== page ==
In the News: Recent Developments

Tuesday, June 28, 2016 02:43 PM

CORRECT: Duke Energy Bond Chooses Corp. Bond Audience Over ABS

By Adam Tempkin

(Bloomberg) — (Corrects wording in headline of story published June 24, adds context about deal and removes part of comment from lawyer not involved in bond.)

  • The ~$1.3b Duke Energy Florida Project Finance senior secured rate reduction bond (RRB) priced June 15 in some ways more resembled a corporate bond than an ABS, allowing access to a bigger investor base
  • Typically, RRBs have previously been classified as ABS
  • The deal consisted of “nuclear asset-recovery bonds” and covers retirement costs of Duke’s Crystal River 3 nuclear power plant, in Crystal River, Fla., which closed in Feb. 2013
  • Deal included as “corporate utility bond” in the Barclays corporate-bond index, rather than securitized credit index
  • Regarding categorization of the deal:“In the financial markets, what everybody else thinks isn’t necessarily true. You have to do your homework to make things happen differently to unlock the greatest value possible,” Joseph Fichera, CEO at Saber Partners, which acted as financial adviser to the Florida Public Service Commission on the deal, said in phone interview
  • The issuer wanted to execute it as a corporate bond, but several banks wanted to do it as an ABS and ultimately passed on it,” Fichera said
  • Duke Energy deal has several characteristics distinguishing it from ABS transactions including long durations vs typically shorter ABS and no credit tranching,” Fichera said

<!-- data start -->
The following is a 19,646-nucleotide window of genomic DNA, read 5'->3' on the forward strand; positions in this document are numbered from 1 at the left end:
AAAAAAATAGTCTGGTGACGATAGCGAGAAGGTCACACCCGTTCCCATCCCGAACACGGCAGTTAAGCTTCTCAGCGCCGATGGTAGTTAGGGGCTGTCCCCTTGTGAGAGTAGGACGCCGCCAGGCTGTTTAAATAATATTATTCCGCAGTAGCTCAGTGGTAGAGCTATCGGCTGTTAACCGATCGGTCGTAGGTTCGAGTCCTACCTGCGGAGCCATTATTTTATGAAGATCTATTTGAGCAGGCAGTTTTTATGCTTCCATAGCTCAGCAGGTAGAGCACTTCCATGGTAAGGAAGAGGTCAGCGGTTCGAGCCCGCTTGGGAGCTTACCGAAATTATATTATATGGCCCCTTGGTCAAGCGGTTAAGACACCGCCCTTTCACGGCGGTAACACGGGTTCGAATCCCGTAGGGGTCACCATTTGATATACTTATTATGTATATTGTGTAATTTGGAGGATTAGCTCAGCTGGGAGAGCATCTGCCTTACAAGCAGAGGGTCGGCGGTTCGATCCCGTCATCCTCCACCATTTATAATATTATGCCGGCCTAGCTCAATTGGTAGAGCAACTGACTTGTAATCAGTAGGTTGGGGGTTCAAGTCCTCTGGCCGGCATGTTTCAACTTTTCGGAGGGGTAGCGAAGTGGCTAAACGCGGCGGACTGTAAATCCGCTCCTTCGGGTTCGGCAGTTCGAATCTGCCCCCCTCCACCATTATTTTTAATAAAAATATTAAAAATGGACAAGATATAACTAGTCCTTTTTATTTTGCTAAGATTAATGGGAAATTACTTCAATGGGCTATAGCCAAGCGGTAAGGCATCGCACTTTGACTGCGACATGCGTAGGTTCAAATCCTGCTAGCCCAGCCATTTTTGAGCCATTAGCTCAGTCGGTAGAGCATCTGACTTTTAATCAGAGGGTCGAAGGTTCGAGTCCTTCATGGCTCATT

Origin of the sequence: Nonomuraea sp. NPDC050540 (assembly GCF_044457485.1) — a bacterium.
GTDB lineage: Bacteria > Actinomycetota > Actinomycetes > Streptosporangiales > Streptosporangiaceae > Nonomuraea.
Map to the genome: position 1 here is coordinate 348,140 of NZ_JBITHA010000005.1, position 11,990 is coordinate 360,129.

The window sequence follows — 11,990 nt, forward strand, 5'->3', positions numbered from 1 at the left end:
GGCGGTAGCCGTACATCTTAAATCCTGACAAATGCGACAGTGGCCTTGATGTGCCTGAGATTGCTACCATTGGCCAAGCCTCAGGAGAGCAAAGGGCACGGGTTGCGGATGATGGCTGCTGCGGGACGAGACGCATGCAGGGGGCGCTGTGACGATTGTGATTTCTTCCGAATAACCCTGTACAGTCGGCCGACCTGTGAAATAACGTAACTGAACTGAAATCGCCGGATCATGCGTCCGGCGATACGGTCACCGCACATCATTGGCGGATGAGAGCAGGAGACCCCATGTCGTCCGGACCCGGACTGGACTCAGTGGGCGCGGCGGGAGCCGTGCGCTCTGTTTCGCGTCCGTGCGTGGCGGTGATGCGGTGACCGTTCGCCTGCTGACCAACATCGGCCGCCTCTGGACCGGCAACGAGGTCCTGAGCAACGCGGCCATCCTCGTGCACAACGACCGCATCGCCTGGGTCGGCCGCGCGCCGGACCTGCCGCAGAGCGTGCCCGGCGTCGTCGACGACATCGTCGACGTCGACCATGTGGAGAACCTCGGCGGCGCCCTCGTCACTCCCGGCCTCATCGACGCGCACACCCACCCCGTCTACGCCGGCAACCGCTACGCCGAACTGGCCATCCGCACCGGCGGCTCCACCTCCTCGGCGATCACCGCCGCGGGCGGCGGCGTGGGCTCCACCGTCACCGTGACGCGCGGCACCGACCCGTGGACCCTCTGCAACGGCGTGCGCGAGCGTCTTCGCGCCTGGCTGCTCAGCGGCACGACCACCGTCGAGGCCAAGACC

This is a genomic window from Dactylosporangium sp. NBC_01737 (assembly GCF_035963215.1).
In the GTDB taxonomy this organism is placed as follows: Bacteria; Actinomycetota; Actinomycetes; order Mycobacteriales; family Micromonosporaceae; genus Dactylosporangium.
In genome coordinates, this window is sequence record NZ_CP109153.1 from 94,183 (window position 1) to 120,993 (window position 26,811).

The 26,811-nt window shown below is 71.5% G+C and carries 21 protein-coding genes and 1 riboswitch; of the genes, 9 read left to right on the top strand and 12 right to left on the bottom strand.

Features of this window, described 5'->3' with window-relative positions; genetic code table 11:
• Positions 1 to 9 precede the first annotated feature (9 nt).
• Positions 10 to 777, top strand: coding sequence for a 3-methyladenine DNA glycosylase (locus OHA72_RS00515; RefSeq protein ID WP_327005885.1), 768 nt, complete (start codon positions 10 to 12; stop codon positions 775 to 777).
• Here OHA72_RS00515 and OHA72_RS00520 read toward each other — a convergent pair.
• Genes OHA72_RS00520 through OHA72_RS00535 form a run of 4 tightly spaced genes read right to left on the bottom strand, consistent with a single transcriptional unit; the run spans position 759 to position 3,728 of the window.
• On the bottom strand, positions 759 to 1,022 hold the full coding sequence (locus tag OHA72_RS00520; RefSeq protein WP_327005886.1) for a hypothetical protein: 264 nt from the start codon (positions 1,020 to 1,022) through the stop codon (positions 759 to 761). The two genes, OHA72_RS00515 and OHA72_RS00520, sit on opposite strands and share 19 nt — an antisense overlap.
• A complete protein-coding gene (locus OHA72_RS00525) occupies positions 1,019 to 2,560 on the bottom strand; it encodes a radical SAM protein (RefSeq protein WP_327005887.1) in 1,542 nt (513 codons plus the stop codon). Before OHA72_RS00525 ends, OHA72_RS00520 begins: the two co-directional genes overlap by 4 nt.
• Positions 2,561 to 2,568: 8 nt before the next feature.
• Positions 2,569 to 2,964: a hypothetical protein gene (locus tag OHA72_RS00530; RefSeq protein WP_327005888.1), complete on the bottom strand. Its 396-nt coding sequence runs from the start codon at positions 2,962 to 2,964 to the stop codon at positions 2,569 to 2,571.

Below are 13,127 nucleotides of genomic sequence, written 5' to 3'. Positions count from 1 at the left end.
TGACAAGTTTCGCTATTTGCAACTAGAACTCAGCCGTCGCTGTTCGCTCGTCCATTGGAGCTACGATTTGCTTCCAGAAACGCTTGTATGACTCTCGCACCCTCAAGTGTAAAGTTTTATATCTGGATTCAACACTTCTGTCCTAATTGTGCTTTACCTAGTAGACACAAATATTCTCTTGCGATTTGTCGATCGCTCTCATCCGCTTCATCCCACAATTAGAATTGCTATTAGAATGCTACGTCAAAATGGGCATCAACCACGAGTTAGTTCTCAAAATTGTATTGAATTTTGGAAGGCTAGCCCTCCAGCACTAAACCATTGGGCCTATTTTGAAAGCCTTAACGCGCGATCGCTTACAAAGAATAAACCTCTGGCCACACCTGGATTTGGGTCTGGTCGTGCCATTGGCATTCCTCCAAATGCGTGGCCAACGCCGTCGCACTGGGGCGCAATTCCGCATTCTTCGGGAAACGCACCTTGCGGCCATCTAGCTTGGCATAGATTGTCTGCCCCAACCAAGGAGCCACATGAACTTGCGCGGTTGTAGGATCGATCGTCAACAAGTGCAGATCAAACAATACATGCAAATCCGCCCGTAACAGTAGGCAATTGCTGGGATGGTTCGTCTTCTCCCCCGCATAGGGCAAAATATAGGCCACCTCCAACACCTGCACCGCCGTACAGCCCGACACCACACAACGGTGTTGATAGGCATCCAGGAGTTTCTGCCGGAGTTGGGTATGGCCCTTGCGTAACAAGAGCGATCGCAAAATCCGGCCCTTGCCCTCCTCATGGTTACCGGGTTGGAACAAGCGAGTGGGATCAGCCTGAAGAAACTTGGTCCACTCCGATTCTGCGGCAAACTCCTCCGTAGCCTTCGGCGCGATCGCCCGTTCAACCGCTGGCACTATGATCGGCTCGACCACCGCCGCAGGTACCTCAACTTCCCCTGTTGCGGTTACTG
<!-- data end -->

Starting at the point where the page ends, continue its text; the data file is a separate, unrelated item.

• The deal is clearly not ABS. There is no credit tranching (senior subordinate pieces to get rating), no fixed pool of receivables, no receivables at all, no excess spread, OC accounts, or any other ABS feature,” Fichera said in e-mailed message
  • The IRS, FASB, SEC, and Finra all see it for what it is – a corporate project finance security through a ring-fenced subsidiary to lower cost of financing. Now the Barclays Index has confirmed (that it is a corporate bond) as well,” Fichera said
  • The bond allows investors with investment restrictions to participate in RRBs, J. Paul Forrester, a partner at the law firm Mayer Brown, said in phone interview
  • A better distribution can be achieved on these deals (also known as Ratepayer Obligation Charge, or ROC, bonds) if they are marketed to corporate-bond buyers, as the Duke Energy deal was, Forrester said
  • Forrester, who was not involved in the offering, said it’s “perfectly reasonable” to market the deal to a wider base of investors who are capable and confident in buying corporate bonds
  • There may be more of these deals in the near future with more nuclear plant retirements, including Diablo Canyon in Calif., Forrester said
  • Prospectus for deal states it is a corporate bond, not an ABS, based on an SEC No-Action letter from 2007 referencing previous deals with similar structures to the Duke Energy transaction
  • Prospectus states: “The Series A Bonds are corporate securities. Neither the depositor nor DEF Project Finance is an asset-backed issuer and the Series A Bonds are not asset-backed securities as defined by the SEC governing regulations Item 1101 of Regulation AB”
  • SEC letter regarding similar senior-secured deals from Monongahela Power Company says that these specific type of rate-reduction bond issuers are not asset-backed issuers
  • Categorization of Duke Energy bond as a corporate bond hinges on this letter
  • S&P, Fitch, and Moody’s all gave ratings marked with the “sf” designation; prospectus says deal is not an ABS


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To contact the reporter on this story:
Adam Tempkin in New York at

To contact the editor responsible for this story:
Tom Freke at

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